The Wines To Drink In Order To Understand Acidity


2 minute Read

What is Acidity in wine?

You often hear the term “acidity” or “acid” on the puckered lips of your wine guzzling friends, but what does it actually mean and why are acidity driven wines suddenly all the rage? Acidity is defined as that pucker or bright bite you experience on your palate, reminiscent of a fresh squeeze of lemon – think about the sensation you get from drinking a fresh squeezed glass of lemonade. That’s acidity.

When acidity is truly taken advantage of by the winemaker, it’s the player inside the wine that makes everything else come into balance. Think about how a spritz of lemon brings out the flavors in food, similar to a dash of salt. That’s what acid does as well. When it’s absent, the wine can be flat, flabby or overly heavy. And that’s not good. A wine is in balance when all of its four main traits – acidity, tannin, sweetness, alcohol – are aligned. Too much sugar and the acid is muted, too much acid and the wine is harsh. Harmony is key.

So what to drink if you want to understand what acidity is all about? Here are two reds and two whites to try:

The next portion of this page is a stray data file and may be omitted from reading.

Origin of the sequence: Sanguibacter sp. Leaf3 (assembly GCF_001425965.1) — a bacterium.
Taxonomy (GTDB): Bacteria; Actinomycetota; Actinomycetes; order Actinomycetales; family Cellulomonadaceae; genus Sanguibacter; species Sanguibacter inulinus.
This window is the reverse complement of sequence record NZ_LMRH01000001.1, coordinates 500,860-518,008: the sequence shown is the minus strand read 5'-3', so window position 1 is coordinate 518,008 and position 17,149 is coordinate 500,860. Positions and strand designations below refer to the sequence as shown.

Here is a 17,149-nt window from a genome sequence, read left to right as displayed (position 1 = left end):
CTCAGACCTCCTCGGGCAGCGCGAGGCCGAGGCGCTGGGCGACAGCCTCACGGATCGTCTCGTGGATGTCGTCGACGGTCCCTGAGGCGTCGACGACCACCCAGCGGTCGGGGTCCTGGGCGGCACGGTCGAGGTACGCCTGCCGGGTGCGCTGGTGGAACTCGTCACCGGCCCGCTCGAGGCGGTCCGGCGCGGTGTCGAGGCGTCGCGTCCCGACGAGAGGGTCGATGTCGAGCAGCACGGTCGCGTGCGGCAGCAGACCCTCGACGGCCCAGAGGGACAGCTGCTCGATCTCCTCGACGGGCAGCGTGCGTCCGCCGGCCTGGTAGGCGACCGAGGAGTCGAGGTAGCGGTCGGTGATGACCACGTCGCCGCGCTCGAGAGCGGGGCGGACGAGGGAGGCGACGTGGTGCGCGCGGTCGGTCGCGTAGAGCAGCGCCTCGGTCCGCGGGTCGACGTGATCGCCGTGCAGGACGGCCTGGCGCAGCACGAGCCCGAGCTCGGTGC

Gamay

Gamay, which hails from the Beaujolais region of Burgundy, is a light, bright wine that is a perfect example of how acidity truly livens up a wine. Common flavors found in Gamay are fresh ripe strawberries, cherries and raspberries. A great experiment is to buy a pint of fresh strawberries and eat them while enjoying the wine. You’ll immediately recognize the acid present in both.

Pinot Noir

Pinot Noir us another red wine that’s known for its acidity, depending on where it was made. This is because in warmer climates, such as California, the grapes can become so ripe that the acidity is less pronounced. For the acid to truly come through, the ideal climate for Pinot is cooler, so grab a bottle from Oregon, the Finger Lakes or Burgundy to see what acidity is all about.

Albariño

Hailing from the country of Spain, Albariño is the definition of an acidity driven white wine. Vibrant and refreshing, Albariño is the wine you want to have with fresh shellfish like oysters, clams and shrimp. For a great example of the wine, look for bottles that hail from Rias Biaxas. These wines have wonderful acidity along with a nice salinity that make it insanely refreshing.

Sauvignon Blanc

If you’re a lover of white wine, it’s incredibly likely that you’ve enjoyed Sauvignon Blanc specifically due to its acidity. When served cold, this wine is as refreshing as a cool glass of lemonade on a summer’s day, with just the right amount of pucker. However the wine can be lower in acid if it’s grown in a warmer climate – we’re looking at you California – so stick to New Zealand, White Bordeaux and Sancerre to truly experience this acidity driven varietal.

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